A neighbour who was given nearly £300,000 by a retired teacher she helped him with his shopping won her battle in the High Court to keep the money after the man's family claimed she misappropriated it.
Susan Osborn wept as Mr Justice Mackay ruled that Dennis Pritler had not been pressured into giving her £297,000, two-thirds of his total wealth.
Mr Pritler spent most of his adult life teaching in Africa and Asia, never married and lived humbly with his cat surrounded by books in a run-down house in Loughton, Essex. Mrs Osborn kept the sum secret from Mr Pritler's family in the immediate aftermath of his death from pneumonia in November 1999 at the age of 74.
The court heard that in spring 1998, Mrs Osborn spotted a frail and distressed Mr Pritler struggling to do his shopping.
"Like a good neighbour, she took him under her wing, helped him to her home and the relationship expanded from that day," the judge said.
Over time Mrs Osborn, 53, became increasingly fond of Mr Pritler and regarded herself as being like his daughter.
After a spell in hospital, Mr Pritler raised the question of giving her a gift, but the matter was dropped when she did not respond to the offer. She first discovered a six-figure sum was involved when his health further failed just before he died.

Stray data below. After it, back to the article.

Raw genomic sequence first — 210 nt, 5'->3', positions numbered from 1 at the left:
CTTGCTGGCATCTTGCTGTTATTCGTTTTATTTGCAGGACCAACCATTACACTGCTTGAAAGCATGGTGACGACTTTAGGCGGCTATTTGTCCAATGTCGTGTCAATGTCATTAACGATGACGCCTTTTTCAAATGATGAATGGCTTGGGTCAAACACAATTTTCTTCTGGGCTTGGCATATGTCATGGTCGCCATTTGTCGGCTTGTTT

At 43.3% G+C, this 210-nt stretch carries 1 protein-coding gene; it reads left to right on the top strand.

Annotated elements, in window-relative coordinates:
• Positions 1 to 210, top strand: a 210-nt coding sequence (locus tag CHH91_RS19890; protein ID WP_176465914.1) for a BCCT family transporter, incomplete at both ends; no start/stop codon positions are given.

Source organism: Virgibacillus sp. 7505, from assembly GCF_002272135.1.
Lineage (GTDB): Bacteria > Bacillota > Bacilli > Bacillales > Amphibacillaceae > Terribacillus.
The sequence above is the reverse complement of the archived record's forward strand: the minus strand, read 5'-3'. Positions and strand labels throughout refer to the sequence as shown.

The case hinged on the drawing of four cheques in the month before he died which amounted to £297,000. Despite organising the funeral, Mrs Osborn failed to tell the family or the solicitors for the estate about the gifts.
However, giving his ruling yesterday, the judge said that when Mrs Osborn gave evidence about her neighbour, a smile came to her face when she had previously been drawn and unhappy.
"She called him a gentleman. She thought very much of him as a father figure," he said.
The gift only came to light when Mrs Osborn's husband, whom she had just left and moved to a new home, found papers relating to the cheques.
The police were called in, a criminal case was launched but no charges had been brought.
Ruling in her favour, the judge said he believed that Mr Pritler intended to give the money to Mrs Osborn, who did nothing to lead him on. "I believe he had sufficient ability to comprehend fully what he was doing," he said.
"I find it impossible to believe that she could, given her genuine affection and respect for Mr Pritler, have betrayed his trust in the way the claimant says," he said.
The judge added: "The stakes were high. The sums were large. People do get corrupted by large sums of money. But, my judgment is that it did not happen in her case."
The judge accepted the explanation Mrs Osborn gave for her lack of candour after Mr Pritler's death, which was that her husband had told her to keep her mouth shut and she was too terrified to defy him.Reuse content